2011). The decision of the third circle brings the third circle into line with the decision of Judge Drain de Momentive in the second circle. There is a more definitive roadmap for the future, and creditors of the pledge should carefully review applicable inter-creditor agreements and security documents to determine the applicability of the treatment and cascade provisions for Chapter 11 plan distributions. The parties should also take these issues into account when agreeing on adequate protection payments at the beginning of the proceedings. If the cascading provisions are restrictive and have significant financial implications, creditors may attempt to steer a debtor in a direction of assignment or asset management in a manner that either complies with the cascading provisions of the creditor agreement or not, depending on the creditor`s position in relation to those provisions. Finally, although subordinated creditors expressly recognized the existence and priority of first-ranking privileges, the agreement could also have included a strict ”gag clause” prohibiting subordinated creditors from challenging the validity or priority of first-ranking privileges. [6] Article 552(b)(1) of the Insolvency Code provides: Except as provided in Articles 363, 506(c), 522, 544, 545, 547 and 548 of this Title, where the debtor and an enterprise have entered into a security arrangement before the commencement of proceedings and the security right created by such a security arrangement extends to the assets of the debtor acquired before commencement of proceedings and to proceeds. Proceeds, descendants or profits of such assets, then such security extends to proceeds, proceeds, descendants or profits acquired by the estate after the commencement of proceedings, to the extent provided for by such creation of security and in the applicable bankruptcy law, unless the court, after notification and hearing and on the basis of the facts of the case, otherwise. An inter-creditor agreement is an agreement between creditors that determines in advance how their competing claims against the borrower will be treated in terms of priority, receipt of payment, use of assets and other related rights. These agreements sometimes include a cascading provision that establishes the order in which the parties receive payments from a set of assets from the borrower when a default or other specific event occurs. Nor did the bankruptcy court agree with the bondholders that the scheme`s distributions were the product of guarantees. Instead, the bankruptcy court found that the wording of the security agreement limited proceeds to: (i) any consideration arising from the sale or sale of assets, (ii) the value that TCEH receives as a result of the possession of the security, or (iii) the proceeds of the insurance, none of which apply to plan distributions.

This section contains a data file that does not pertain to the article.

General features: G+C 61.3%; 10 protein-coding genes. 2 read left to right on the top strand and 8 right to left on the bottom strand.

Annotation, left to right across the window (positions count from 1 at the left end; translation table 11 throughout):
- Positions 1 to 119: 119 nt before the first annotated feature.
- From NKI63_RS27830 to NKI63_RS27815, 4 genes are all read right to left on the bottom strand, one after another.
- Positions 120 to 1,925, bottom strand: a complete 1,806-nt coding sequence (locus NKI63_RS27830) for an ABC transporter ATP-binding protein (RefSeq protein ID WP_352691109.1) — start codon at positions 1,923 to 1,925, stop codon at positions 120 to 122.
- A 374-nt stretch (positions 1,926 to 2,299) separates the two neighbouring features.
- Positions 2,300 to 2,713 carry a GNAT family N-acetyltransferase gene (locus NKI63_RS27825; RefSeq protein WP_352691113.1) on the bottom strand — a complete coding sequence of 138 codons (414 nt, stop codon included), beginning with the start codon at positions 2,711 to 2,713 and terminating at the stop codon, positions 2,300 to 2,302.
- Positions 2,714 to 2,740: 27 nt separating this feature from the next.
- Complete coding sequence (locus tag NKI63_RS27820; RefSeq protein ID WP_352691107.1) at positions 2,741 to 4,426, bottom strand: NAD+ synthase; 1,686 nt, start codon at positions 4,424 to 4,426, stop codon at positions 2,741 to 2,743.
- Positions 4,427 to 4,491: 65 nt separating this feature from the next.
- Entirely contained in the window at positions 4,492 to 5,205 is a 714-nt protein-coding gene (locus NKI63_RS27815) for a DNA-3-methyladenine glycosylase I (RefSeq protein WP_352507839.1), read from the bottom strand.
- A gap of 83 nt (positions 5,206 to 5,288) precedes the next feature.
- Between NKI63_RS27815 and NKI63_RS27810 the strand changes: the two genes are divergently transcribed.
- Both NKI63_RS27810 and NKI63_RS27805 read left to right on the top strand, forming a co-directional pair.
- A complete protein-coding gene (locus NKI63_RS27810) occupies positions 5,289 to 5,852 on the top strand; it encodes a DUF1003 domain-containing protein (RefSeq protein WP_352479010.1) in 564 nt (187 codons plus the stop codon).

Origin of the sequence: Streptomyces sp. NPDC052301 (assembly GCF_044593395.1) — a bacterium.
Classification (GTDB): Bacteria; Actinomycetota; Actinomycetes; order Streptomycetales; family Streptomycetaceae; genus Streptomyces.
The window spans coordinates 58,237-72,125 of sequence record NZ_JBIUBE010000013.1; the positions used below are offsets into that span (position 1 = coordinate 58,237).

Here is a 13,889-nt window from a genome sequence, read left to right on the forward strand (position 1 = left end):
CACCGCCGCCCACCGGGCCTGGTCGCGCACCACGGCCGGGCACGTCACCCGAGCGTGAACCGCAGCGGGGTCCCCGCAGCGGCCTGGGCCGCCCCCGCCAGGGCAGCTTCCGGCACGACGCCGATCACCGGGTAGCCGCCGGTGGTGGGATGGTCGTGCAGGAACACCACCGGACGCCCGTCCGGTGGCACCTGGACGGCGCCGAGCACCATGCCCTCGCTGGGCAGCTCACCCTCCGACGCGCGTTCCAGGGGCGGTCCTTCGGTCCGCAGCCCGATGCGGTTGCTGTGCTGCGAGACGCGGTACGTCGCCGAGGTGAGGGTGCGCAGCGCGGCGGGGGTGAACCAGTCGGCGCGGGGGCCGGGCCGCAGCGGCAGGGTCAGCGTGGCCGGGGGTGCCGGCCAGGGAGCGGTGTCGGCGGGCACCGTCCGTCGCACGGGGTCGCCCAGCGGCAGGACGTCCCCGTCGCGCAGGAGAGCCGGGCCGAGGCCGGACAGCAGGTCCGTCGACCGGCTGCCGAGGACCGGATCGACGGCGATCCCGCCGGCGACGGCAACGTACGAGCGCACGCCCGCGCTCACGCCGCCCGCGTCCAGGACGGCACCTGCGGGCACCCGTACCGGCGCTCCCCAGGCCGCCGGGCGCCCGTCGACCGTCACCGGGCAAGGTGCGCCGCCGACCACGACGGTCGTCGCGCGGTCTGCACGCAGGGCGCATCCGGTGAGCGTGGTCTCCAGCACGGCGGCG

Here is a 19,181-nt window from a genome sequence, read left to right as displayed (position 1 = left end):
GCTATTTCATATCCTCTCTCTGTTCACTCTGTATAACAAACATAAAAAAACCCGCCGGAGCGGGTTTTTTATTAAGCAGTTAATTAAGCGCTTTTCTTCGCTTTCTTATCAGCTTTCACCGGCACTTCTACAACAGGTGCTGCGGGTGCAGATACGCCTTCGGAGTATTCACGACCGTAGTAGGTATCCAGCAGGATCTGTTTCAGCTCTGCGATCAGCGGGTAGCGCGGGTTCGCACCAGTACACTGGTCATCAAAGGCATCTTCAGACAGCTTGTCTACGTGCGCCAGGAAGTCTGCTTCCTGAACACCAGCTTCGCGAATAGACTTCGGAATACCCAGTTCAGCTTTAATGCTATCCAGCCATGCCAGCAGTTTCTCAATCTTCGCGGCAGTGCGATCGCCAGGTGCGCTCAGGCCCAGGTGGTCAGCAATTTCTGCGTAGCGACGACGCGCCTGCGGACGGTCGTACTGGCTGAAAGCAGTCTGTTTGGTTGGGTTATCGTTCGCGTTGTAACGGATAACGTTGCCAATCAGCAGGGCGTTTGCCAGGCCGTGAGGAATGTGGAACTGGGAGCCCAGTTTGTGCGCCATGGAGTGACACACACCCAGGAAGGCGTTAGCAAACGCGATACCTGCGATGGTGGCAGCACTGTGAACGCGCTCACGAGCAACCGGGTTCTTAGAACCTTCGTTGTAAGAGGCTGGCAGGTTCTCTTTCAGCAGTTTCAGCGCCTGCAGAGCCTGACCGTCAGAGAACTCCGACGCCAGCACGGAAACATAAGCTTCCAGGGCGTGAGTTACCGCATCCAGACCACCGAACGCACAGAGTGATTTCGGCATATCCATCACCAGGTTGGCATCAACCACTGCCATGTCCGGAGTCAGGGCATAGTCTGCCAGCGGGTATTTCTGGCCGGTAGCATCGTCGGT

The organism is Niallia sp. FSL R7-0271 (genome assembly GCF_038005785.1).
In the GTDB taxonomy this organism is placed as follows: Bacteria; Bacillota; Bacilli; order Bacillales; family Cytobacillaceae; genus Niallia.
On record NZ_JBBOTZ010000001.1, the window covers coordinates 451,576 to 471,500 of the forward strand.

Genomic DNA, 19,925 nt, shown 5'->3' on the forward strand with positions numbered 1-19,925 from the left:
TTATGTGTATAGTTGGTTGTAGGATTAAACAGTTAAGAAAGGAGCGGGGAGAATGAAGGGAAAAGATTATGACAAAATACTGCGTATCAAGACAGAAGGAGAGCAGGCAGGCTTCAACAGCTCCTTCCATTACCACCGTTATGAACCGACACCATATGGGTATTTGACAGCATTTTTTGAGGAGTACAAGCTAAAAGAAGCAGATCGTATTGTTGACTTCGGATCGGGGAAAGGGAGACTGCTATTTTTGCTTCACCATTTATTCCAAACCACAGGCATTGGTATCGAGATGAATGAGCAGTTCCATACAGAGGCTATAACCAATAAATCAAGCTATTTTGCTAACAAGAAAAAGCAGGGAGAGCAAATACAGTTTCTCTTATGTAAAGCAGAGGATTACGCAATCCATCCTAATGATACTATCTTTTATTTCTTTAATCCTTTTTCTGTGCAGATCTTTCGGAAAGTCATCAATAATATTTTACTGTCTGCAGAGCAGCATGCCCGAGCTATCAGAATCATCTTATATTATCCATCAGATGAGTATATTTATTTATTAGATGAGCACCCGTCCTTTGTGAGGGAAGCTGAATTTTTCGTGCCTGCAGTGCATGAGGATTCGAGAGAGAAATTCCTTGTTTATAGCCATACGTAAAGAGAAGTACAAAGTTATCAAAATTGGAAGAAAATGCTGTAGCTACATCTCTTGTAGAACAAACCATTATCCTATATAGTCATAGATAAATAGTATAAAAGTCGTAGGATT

In both cases, the court complied with the provisions of the ICA by recognizing that section 4.1 was enforceable if the threshold requirements were met. The court held that the clear wording of the ICA, particularly Article 4.3, required four elements to activate the cascade: In addition, the third circuit concluded that distributions to creditors were not collateral because the cascade had two requirements: ”First, the proceeds must come from a sale, collection, or sale of security. On the other hand, the sale, collection or assignment must be part of an appeal brought by the guarantor []. The Third Circuit concluded that neither the plan`s distributions nor the adequate coverage payments met both requirements. The Third Circuit held that, although the scheme`s distributions could satisfy the first requirement (a sale or assignment), they did not meet the second (part of a guarantee agent`s claim) because the restructuring of the company under the plan was ”far from the typical remedy of a guarantee agent: sell the warranty in a foreclosure sale.” The Third Circuit also concluded that adequate protection payments did not meet the two-party requirement because no sale, collection or sale of security had been recognized by the creditors of the first lien and the proceeds could not have come from a sale where there had been no sale. The Third Circuit also stated that creditors of the first lien were correct that each creditor`s share should not include interest after the application. Therefore, the cascading provision does not apply and each creditor is entitled to adequate payments and distributions of protection based on what was due at the time of bankruptcy. .